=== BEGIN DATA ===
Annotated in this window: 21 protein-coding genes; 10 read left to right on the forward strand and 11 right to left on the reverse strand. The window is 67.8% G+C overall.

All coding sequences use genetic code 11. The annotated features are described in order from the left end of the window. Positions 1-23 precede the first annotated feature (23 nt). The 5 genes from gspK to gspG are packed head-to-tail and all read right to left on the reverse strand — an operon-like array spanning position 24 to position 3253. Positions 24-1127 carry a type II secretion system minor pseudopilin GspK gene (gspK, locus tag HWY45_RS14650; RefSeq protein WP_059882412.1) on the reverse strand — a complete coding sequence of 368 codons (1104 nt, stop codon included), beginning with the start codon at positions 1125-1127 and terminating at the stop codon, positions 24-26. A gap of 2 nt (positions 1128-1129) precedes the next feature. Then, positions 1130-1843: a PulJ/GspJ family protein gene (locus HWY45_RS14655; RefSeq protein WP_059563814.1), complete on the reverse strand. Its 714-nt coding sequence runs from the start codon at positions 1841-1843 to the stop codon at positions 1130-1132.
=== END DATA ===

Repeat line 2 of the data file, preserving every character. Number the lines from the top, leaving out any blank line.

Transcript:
All coding sequences use genetic code 11. The annotated features are described in order from the left end of the window. Positions 1-23 precede the first annotated feature (23 nt). The 5 genes from gspK to gspG are packed head-to-tail and all read right to left on the reverse strand — an operon-like array spanning position 24 to position 3253. Positions 24-1127 carry a type II secretion system minor pseudopilin GspK gene (gspK, locus tag HWY45_RS14650; RefSeq protein WP_059882412.1) on the reverse strand — a complete coding sequence of 368 codons (1104 nt, stop codon included), beginning with the start codon at positions 1125-1127 and terminating at the stop codon, positions 24-26. A gap of 2 nt (positions 1128-1129) precedes the next feature. Then, positions 1130-1843: a PulJ/GspJ family protein gene (locus HWY45_RS14655; RefSeq protein WP_059563814.1), complete on the reverse strand. Its 714-nt coding sequence runs from the start codon at positions 1841-1843 to the stop codon at positions 1130-1132.